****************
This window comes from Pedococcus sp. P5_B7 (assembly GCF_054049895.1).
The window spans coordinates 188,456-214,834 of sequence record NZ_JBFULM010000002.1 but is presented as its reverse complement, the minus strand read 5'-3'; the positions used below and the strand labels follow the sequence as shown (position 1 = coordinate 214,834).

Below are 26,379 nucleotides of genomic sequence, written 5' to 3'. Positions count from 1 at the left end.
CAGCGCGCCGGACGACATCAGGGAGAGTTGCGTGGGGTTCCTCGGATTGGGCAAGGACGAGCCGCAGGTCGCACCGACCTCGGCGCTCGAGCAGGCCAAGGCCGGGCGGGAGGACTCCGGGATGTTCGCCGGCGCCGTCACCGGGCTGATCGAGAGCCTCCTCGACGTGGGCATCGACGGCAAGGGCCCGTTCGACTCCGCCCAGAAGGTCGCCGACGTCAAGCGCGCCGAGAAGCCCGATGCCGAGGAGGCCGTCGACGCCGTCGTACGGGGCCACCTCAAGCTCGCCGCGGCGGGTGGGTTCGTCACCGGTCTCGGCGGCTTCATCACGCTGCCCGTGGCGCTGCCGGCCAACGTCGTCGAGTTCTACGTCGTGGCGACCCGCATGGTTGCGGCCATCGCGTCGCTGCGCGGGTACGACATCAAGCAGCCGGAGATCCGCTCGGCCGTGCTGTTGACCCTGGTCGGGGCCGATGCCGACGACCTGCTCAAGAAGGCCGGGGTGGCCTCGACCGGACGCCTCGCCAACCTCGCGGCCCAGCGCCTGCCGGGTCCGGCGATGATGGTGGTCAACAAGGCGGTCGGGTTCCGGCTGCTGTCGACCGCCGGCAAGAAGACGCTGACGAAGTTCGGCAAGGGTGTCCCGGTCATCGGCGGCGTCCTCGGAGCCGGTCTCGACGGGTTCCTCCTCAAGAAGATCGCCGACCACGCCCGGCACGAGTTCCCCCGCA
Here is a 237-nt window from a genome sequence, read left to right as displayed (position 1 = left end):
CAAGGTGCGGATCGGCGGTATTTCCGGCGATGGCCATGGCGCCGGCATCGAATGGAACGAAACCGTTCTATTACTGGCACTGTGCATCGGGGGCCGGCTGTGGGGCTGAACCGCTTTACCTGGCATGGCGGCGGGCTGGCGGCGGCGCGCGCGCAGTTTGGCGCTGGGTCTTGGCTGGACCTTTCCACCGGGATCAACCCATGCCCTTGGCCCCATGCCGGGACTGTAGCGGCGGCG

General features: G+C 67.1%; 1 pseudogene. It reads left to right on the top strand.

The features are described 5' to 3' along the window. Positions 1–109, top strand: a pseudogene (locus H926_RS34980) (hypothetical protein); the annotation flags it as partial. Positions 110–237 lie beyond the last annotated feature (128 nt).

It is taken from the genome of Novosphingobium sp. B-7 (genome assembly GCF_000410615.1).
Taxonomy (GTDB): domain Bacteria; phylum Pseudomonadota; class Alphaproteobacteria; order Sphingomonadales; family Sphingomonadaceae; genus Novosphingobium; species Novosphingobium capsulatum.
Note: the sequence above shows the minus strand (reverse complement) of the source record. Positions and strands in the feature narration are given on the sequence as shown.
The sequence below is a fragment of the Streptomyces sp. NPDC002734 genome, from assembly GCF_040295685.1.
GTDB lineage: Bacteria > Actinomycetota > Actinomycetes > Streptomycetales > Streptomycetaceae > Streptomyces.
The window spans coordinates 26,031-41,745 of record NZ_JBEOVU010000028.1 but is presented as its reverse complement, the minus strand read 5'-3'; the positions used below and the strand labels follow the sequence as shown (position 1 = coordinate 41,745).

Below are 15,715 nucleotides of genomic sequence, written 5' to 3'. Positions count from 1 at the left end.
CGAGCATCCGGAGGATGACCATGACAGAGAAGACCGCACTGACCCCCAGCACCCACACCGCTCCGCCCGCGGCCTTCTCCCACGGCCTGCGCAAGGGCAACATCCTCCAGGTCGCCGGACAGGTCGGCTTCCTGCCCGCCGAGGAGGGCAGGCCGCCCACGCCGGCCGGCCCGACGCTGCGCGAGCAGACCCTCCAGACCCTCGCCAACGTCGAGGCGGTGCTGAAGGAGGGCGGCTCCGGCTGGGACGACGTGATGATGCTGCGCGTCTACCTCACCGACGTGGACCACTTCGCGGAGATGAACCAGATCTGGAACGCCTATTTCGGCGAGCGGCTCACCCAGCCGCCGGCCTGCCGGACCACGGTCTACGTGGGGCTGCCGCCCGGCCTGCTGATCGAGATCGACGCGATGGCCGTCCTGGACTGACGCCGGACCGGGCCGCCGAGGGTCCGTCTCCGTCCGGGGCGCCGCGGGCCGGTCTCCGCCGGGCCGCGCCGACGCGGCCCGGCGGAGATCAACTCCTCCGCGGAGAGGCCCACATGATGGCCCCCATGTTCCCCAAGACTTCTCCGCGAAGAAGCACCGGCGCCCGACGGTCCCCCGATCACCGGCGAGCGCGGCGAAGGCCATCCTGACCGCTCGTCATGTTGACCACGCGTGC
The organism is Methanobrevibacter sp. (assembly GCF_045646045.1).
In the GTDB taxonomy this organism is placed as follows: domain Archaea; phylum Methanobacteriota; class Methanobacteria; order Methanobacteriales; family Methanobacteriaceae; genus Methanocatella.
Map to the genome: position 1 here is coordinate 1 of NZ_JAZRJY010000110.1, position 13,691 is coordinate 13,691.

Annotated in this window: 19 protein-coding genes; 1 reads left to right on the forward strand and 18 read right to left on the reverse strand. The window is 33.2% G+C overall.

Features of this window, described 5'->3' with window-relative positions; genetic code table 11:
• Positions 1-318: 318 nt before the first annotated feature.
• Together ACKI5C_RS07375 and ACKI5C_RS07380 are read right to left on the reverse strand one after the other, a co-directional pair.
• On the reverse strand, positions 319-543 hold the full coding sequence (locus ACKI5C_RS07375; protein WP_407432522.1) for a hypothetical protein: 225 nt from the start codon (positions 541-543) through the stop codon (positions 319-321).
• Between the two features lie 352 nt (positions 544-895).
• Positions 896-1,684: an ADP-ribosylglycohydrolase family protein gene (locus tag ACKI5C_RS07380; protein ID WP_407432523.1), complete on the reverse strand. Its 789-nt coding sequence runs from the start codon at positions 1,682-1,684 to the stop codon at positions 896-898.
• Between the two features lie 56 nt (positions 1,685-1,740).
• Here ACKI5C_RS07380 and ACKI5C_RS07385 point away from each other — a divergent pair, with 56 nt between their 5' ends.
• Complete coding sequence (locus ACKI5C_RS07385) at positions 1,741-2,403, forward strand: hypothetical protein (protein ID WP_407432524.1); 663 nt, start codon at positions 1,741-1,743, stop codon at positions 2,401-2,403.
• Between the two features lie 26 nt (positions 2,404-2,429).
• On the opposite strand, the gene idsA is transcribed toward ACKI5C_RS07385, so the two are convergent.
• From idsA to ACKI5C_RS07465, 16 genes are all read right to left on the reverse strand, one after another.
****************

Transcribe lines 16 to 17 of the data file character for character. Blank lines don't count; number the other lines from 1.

CGAGCATCCGGAGGATGACCATGACAGAGAAGACCGCACTGACCCCCAGCACCCACACCGCTCCGCCCGCGGCCTTCTCCCACGGCCTGCGCAAGGGCAACATCCTCCAGGTCGCCGGACAGGTCGGCTTCCTGCCCGCCGAGGAGGGCAGGCCGCCCACGCCGGCCGGCCCGACGCTGCGCGAGCAGACCCTCCAGACCCTCGCCAACGTCGAGGCGGTGCTGAAGGAGGGCGGCTCCGGCTGGGACGACGTGATGATGCTGCGCGTCTACCTCACCGACGTGGACCACTTCGCGGAGATGAACCAGATCTGGAACGCCTATTTCGGCGAGCGGCTCACCCAGCCGCCGGCCTGCCGGACCACGGTCTACGTGGGGCTGCCGCCCGGCCTGCTGATCGAGATCGACGCGATGGCCGTCCTGGACTGACGCCGGACCGGGCCGCCGAGGGTCCGTCTCCGTCCGGGGCGCCGCGGGCCGGTCTCCGCCGGGCCGCGCCGACGCGGCCCGGCGGAGATCAACTCCTCCGCGGAGAGGCCCACATGATGGCCCCCATGTTCCCCAAGACTTCTCCGCGAAGAAGCACCGGCGCCCGACGGTCCCCCGATCACCGGCGAGCGCGGCGAAGGCCATCCTGACCGCTCGTCATGTTGACCACGCGTGC
The organism is Methanobrevibacter sp. (assembly GCF_045646045.1).